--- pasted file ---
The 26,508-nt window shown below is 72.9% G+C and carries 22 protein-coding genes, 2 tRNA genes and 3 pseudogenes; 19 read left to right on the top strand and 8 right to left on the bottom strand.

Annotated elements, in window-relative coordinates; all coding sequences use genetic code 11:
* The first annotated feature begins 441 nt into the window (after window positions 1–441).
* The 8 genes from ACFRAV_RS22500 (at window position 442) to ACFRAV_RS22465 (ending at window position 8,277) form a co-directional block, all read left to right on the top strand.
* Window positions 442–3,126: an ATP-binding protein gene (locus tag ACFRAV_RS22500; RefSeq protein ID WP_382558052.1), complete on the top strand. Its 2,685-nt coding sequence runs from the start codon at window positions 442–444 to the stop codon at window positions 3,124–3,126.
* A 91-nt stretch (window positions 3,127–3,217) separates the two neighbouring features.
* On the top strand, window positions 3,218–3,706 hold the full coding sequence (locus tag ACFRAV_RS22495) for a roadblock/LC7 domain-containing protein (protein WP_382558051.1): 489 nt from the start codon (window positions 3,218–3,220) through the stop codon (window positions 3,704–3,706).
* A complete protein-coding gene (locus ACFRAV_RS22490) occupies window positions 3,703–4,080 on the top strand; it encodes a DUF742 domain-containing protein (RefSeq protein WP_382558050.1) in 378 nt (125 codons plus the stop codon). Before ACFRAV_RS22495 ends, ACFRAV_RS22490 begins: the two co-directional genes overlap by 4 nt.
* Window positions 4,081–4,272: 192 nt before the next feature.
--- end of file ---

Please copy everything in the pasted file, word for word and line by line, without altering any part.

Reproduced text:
The 26,508-nt window shown below is 72.9% G+C and carries 22 protein-coding genes, 2 tRNA genes and 3 pseudogenes; 19 read left to right on the top strand and 8 right to left on the bottom strand.

Annotated elements, in window-relative coordinates; all coding sequences use genetic code 11:
* The first annotated feature begins 441 nt into the window (after window positions 1–441).
* The 8 genes from ACFRAV_RS22500 (at window position 442) to ACFRAV_RS22465 (ending at window position 8,277) form a co-directional block, all read left to right on the top strand.
* Window positions 442–3,126: an ATP-binding protein gene (locus tag ACFRAV_RS22500; RefSeq protein ID WP_382558052.1), complete on the top strand. Its 2,685-nt coding sequence runs from the start codon at window positions 442–444 to the stop codon at window positions 3,124–3,126.
* A 91-nt stretch (window positions 3,127–3,217) separates the two neighbouring features.
* On the top strand, window positions 3,218–3,706 hold the full coding sequence (locus tag ACFRAV_RS22495) for a roadblock/LC7 domain-containing protein (protein WP_382558051.1): 489 nt from the start codon (window positions 3,218–3,220) through the stop codon (window positions 3,704–3,706).
* A complete protein-coding gene (locus ACFRAV_RS22490) occupies window positions 3,703–4,080 on the top strand; it encodes a DUF742 domain-containing protein (RefSeq protein WP_382558050.1) in 378 nt (125 codons plus the stop codon). Before ACFRAV_RS22495 ends, ACFRAV_RS22490 begins: the two co-directional genes overlap by 4 nt.
* Window positions 4,081–4,272: 192 nt before the next feature.